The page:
Background: Placebo effects and their underpinning mechanisms are increasingly well understood. However, this is poorly communicated to participants in placebo-controlled trials. For valid informed consent, participants should be informed about the potential benefits and risks of participating in placebo-controlled trials. Existing information leaflets often fail to describe the potential benefits and adverse effects associated with placebo allocation. This study tested the effects of a new website designed to inform patients about placebo effects (The Power of Placebos, PoP). PoP was designed using qualitative methods in combination with theory- and evidence-based approaches to ensure it was engaging, informative, and addressed patients’ concerns.

Objective: This study aimed to test the effects of PoP, compared with a control website, on people’s knowledge about placebo and the ability to make an informed choice about taking part in a placebo-controlled trial.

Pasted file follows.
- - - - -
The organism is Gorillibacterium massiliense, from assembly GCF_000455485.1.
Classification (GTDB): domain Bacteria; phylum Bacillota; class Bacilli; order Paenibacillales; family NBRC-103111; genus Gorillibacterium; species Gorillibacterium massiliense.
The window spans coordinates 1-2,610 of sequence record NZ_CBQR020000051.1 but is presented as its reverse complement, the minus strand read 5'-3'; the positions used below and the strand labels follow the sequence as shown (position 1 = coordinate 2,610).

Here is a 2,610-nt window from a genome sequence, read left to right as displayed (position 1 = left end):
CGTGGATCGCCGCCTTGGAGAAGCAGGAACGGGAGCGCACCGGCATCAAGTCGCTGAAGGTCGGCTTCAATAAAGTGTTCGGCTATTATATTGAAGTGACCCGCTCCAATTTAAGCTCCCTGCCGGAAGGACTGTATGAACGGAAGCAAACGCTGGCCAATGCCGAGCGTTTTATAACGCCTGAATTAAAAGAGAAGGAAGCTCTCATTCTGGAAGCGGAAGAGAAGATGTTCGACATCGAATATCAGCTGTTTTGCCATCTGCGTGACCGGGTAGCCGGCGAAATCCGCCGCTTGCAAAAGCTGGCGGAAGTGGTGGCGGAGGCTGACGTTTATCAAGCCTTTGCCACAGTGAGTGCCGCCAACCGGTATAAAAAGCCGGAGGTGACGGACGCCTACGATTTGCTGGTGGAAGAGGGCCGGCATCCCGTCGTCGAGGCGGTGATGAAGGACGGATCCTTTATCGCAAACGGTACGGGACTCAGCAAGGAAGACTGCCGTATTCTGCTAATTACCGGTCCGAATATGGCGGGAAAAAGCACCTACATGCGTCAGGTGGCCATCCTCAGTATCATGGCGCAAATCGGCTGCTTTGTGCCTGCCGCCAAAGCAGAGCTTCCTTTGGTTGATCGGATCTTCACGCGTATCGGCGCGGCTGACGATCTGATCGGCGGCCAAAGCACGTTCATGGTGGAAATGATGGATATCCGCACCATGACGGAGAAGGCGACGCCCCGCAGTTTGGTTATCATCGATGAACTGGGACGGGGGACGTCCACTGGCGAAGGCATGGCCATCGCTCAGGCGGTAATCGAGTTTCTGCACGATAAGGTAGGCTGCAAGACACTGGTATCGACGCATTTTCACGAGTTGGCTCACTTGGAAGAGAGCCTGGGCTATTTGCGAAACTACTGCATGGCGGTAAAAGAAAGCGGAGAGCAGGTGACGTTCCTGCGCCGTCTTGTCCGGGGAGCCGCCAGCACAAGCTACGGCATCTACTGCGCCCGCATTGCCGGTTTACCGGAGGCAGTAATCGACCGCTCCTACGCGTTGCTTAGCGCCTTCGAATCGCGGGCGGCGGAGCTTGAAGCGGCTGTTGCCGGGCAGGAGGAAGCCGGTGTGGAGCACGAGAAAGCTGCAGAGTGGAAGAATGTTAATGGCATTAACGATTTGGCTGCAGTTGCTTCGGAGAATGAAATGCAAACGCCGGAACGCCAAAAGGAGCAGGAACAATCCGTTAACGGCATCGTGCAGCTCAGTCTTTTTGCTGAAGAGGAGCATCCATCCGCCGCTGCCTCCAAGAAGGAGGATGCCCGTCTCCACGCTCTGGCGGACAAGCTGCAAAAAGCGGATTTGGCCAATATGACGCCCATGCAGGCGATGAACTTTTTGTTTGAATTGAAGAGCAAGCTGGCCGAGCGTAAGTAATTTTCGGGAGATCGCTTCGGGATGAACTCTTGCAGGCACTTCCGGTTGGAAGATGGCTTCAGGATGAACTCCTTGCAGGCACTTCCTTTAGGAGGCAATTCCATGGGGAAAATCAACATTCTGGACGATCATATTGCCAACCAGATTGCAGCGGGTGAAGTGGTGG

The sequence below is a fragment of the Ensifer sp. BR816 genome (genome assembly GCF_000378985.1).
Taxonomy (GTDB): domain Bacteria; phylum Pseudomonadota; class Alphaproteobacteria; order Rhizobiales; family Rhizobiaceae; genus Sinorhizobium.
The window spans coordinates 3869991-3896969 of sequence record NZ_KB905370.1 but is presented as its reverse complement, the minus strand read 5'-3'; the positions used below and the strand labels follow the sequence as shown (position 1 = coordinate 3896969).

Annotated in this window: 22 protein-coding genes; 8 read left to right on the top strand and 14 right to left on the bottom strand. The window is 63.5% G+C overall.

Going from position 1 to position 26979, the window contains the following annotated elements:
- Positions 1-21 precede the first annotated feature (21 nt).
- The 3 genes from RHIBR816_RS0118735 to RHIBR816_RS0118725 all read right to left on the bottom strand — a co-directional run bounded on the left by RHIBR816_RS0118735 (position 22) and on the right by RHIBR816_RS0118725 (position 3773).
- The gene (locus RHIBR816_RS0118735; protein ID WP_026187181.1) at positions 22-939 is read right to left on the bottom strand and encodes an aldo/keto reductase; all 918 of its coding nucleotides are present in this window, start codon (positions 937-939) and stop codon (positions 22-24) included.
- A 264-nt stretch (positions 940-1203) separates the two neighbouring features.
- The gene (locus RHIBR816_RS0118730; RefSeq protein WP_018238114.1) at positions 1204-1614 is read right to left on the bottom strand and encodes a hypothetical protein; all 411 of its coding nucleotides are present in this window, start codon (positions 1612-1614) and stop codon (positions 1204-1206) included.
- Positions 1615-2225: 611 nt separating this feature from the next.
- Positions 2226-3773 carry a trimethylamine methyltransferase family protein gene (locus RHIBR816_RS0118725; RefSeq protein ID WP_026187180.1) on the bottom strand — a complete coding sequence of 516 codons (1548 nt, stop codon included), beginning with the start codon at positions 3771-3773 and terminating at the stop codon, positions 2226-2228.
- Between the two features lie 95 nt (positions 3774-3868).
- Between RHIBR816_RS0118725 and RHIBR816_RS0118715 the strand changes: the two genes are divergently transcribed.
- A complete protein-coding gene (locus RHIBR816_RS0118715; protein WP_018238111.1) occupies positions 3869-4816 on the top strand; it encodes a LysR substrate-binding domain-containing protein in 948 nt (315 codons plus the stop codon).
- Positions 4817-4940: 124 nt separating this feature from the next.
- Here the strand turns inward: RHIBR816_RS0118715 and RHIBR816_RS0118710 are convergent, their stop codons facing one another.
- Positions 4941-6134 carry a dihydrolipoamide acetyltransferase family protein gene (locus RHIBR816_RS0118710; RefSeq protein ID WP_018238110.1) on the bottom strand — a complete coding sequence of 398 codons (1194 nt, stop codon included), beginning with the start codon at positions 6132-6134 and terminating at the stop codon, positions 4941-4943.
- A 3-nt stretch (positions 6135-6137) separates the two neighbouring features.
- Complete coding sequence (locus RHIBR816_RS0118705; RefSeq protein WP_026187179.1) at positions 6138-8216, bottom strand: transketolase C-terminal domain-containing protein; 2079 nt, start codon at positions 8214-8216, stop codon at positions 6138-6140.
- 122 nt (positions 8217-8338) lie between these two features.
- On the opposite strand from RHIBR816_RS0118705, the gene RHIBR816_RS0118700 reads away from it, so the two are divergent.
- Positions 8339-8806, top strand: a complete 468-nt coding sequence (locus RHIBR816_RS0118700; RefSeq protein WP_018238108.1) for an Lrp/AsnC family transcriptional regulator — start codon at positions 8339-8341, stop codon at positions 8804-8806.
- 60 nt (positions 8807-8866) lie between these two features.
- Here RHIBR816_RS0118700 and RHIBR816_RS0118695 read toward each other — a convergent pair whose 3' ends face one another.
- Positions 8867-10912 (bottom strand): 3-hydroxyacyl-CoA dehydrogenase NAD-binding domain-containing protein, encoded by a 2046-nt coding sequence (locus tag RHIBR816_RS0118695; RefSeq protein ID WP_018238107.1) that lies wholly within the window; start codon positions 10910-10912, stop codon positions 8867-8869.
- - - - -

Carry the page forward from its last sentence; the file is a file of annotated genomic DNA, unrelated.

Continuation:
Methods: A total of 350 adults with back pain recruited from 26 general practices in Southern England participated in this Web-based study. Participants were randomly assigned to PoP (which presented scientifically accurate information about placebo effects in an engaging way) or a control website (based on existing information leaflets from UK trials). Participants self-completed Web-based pre- and postintervention questionnaire measures of knowledge about placebo effects and preintervention questionnaire measures of attitudes toward and intentions to participate in a placebo-controlled trial. The 2 primary outcomes were (1) knowledge and (2) informed choice to take part in a placebo-controlled trial (computed from knowledge, attitudes, and intentions).